The hurricane named Donald Trump has taken everyone by surprise by going against all the established rules in politics. So far, candidates were always trying hard to avoid taking extreme positions; aiming for the center of the political spectrum was seen as the way to win, and it worked. But Trump has taken exactly the opposite strategy, always aiming to positions that not long ago would have been seen as extreme and even unspeakable.
But he is having success. How can that be? For everything that exists, there must be reasons for it to exist, and this universal rule must be valid also for Donald Trump. And, indeed, the rise of Trump should be seen not only as having reasons to exist, but even as unavoidable. Let me try to explain why.
Image from Pew Research Center. The increasing polarization of the US electorate has destroyed all the previous certitudes in politics, generating the unavoidable rise of Donald Trump.
In 1929, Harold Hotelling developed a model of spatial competition among firms that today is still well known and takes his name. The idea is sometimes described in terms of what the best location for selling ice cream on a beach.Assuming that customers are distributed evenly along a linear beach, it turns out that the best position for all of them is to cluster exactly at the center. Something similar holds in politics: it is called the Hotelling-Downs model. It says that, in a political competition, the most advantageous position is at the center. This is a well known and traditional political strategy; those who are at the center win elections.
So, did Donald Trump disprove the Hotelling-Downs model with his strategy based on taking extreme position? No, but all models work only within the limits of the assumptions that produced them. If the assumptions change, then the models change as well. The Hotelling-Downs model, as it is commonly described, works on the assumption that voters’ preferences tend to cluster in the middle of the spectrum of political views, something like this
Imagine that the horizontal axis describes the voters’ preferences about, say, war and peace. At the two extremes of the diagram there are absolute warmongers and absolute pacifists, At the center, there is a majority that takes an intermediate position; preferring peace but not ruling out war. This was the situation up to not long ago for most issues. But the recent data indicate a remarkable ongoing transformation, something more like this:
(image from Pew research center)
You see how the preferences among American voters are splitting into two halves. Liberals and conservatives are becoming more and more different, a split that may increase in the future. In a previous post of mine, I interpreted this trend as the result of the growing impoverishment of society, a phenomenon that increases the competition for the remaining resources. The increased polarization derives from the fact that some categories or social classes tend to find it easier to gather resources by stealing them from those who have them rather than creating them out of natural resources (e.g. banks vs. citizens or the elites vs. the middle class). If this interpretation is correct, political polarization is here to stay with us for a long time.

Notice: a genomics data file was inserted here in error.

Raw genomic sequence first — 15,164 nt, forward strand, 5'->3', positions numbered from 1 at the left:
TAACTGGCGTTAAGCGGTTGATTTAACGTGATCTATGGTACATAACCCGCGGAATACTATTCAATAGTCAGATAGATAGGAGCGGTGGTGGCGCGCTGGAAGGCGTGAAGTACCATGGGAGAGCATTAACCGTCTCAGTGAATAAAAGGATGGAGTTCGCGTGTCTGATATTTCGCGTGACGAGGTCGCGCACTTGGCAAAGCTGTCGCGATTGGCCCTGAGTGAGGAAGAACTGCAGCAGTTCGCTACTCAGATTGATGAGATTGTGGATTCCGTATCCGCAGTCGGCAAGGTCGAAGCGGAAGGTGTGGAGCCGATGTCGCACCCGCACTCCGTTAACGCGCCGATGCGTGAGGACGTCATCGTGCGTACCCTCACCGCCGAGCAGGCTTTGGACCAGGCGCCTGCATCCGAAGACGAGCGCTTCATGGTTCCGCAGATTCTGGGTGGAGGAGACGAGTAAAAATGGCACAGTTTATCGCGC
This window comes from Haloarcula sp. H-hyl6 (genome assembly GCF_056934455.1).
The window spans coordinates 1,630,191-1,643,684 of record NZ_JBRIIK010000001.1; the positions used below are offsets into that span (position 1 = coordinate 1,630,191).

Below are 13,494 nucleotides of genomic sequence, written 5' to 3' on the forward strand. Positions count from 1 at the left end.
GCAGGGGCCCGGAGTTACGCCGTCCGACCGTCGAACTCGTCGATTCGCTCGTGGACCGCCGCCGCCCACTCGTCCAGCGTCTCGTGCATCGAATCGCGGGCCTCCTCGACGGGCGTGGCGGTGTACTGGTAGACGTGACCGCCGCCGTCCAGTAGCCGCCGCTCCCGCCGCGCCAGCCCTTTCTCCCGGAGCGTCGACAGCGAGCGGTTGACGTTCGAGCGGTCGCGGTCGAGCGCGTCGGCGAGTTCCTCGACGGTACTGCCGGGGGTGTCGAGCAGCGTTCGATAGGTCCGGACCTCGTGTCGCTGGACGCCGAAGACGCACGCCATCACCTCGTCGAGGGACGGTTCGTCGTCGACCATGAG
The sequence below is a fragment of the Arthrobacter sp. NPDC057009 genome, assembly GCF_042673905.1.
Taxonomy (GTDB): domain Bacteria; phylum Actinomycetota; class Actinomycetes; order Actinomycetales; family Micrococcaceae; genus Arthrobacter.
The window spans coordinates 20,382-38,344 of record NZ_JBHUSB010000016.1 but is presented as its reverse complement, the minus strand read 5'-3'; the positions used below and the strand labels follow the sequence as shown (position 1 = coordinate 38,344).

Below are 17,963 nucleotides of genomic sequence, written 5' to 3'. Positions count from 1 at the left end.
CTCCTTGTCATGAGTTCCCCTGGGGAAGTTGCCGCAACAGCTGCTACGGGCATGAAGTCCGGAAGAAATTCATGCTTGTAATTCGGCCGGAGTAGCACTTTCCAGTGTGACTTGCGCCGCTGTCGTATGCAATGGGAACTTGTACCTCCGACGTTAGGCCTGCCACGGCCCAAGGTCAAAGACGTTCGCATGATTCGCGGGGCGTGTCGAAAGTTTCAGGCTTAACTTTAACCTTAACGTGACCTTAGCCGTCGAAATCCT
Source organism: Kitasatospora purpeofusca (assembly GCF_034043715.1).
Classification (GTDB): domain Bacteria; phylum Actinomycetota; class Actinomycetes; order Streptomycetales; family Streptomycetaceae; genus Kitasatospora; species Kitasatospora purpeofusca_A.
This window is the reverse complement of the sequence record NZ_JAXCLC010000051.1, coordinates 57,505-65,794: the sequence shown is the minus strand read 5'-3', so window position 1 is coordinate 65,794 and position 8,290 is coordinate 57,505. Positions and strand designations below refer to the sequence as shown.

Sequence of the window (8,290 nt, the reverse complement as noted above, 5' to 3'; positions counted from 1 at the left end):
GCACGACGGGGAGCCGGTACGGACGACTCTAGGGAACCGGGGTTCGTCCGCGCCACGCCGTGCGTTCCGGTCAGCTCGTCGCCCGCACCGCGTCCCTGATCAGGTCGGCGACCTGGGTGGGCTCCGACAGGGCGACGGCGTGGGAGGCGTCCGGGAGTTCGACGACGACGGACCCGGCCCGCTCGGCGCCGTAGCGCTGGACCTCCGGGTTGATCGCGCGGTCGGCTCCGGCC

The problem is that polarization has deep political consequences. If society is split into two ideologically incompatible halves then the mechanism of the “primaries” enhances the split even more. The Hotelling-Downs model still holds, but separately for the two halves. At this point, in order to win votes, a candidate may be better off by aiming for one of the two peaks, either at the left or at the right; a position that’s in practice obligatory with the primaries, where voters are split into two halves as well. Indeed, Donald Trump has been playing king of the hill in the republican hump while pushing most of the other candidates in the Republican desert of the center. The only Republican rivals that survived Trump’s onslaught are those, like Ted Cruz, who are competing with him for the same rightmost peak. Something similar has generated the relative success of Bernie Sanders on the opposite side of the political spectrum; even though that may not lead him to the nomination. So, Donald Trump was really an unavoidable phenomenon.
And now? It seems increasingly likely that Trump will obtain the Republican nomination by means of his successful polarizing tactics. But, in order to win the presidency, Trump should abandon the safe but limited hill on the right and try to conquer the center. But can he really do that after such an aggressive and divisive nomination campaign? Trump has nearly supernatural communication skills, but this may be too much even for him. The problem is that the President of the United States is supposed to be the president of everyone, not just of those who voted for him. But, we already saw a dangerous crack in this arrangement with President Obama, when a considerable number of people seemed unable to accept the idea of having a black president. As president, Donald Trump would be likely to generate similar reactions from a different section of the public.
That could produce a split in society that, euphemistically, we could define as a little difficult to manage. But, again, Trump is not the cause of anything, he is just the unavoidable result of the rising internecine competition within an increasingly poorer society. He may fail in his bid for the presidency, but the social and political factors that created him will remain. And these factors might easily lead to something much worse than Trump if the economic situation deteriorates further, as it probably will. So, where is the institution we call “democracy” going? It is difficult to say, but, in order for democracy to exist, there must exist certain conditions, in particular a reasonably equitable distribution of wealth in society. And this is something that we are rapidly losing. As we slide down